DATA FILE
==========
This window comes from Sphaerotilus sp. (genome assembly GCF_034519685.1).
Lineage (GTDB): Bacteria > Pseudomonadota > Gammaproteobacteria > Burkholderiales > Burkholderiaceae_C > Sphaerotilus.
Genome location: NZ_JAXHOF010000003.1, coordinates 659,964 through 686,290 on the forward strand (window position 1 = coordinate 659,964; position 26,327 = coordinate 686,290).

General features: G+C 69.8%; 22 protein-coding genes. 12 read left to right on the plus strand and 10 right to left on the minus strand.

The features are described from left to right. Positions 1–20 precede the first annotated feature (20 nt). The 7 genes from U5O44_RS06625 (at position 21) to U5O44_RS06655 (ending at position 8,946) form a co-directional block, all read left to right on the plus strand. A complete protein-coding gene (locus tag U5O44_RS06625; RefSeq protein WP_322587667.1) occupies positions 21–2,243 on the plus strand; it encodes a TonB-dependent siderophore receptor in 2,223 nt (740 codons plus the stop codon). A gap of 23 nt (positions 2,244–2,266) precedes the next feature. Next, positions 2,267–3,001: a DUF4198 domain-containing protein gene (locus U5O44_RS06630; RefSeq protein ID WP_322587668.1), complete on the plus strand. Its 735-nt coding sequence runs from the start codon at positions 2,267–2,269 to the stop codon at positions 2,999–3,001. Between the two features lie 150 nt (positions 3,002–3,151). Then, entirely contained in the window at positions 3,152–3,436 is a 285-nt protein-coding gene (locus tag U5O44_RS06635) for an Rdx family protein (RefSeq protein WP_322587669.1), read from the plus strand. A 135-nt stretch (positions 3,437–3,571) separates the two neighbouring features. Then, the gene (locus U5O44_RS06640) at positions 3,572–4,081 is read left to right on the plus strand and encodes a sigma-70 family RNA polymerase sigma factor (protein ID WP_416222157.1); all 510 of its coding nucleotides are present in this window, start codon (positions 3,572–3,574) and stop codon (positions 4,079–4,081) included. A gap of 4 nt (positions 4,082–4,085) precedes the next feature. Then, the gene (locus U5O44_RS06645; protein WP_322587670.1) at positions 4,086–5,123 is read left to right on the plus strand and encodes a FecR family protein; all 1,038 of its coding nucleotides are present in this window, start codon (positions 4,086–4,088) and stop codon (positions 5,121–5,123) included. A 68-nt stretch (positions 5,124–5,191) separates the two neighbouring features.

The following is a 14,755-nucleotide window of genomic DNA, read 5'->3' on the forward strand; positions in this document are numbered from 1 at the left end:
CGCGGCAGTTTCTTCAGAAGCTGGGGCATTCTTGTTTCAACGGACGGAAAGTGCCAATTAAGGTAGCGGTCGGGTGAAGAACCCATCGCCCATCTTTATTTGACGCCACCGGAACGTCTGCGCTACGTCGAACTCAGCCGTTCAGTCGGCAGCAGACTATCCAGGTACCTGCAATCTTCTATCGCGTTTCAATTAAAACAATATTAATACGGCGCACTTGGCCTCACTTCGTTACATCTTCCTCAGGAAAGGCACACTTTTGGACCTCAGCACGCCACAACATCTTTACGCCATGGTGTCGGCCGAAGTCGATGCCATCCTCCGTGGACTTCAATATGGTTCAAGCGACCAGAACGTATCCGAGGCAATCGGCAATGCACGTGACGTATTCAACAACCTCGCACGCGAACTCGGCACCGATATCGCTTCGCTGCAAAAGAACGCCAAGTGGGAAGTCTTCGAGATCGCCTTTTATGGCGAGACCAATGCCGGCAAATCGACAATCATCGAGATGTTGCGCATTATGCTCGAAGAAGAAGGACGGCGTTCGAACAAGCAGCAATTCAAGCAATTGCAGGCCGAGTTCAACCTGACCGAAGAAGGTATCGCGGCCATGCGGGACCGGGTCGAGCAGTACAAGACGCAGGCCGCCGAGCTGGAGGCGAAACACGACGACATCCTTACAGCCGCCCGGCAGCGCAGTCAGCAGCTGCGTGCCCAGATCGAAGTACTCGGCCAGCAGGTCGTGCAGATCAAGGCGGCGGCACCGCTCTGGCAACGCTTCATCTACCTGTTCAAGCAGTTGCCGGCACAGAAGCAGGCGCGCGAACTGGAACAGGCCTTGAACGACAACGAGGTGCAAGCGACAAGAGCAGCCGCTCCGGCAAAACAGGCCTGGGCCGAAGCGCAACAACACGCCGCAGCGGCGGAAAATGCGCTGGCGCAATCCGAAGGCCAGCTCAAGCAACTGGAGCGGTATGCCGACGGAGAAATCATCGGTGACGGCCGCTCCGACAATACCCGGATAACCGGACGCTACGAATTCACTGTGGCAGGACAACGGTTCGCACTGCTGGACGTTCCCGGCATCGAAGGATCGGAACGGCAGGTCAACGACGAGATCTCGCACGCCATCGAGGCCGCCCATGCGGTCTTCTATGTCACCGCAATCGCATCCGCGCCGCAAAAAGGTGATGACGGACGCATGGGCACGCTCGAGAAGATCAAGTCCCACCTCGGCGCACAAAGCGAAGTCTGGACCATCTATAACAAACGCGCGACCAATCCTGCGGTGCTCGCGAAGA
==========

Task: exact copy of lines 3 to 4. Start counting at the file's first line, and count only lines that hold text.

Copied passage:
Genome location: NZ_JAXHOF010000003.1, coordinates 659,964 through 686,290 on the forward strand (window position 1 = coordinate 659,964; position 26,327 = coordinate 686,290).

General features: G+C 69.8%; 22 protein-coding genes. 12 read left to right on the plus strand and 10 right to left on the minus strand.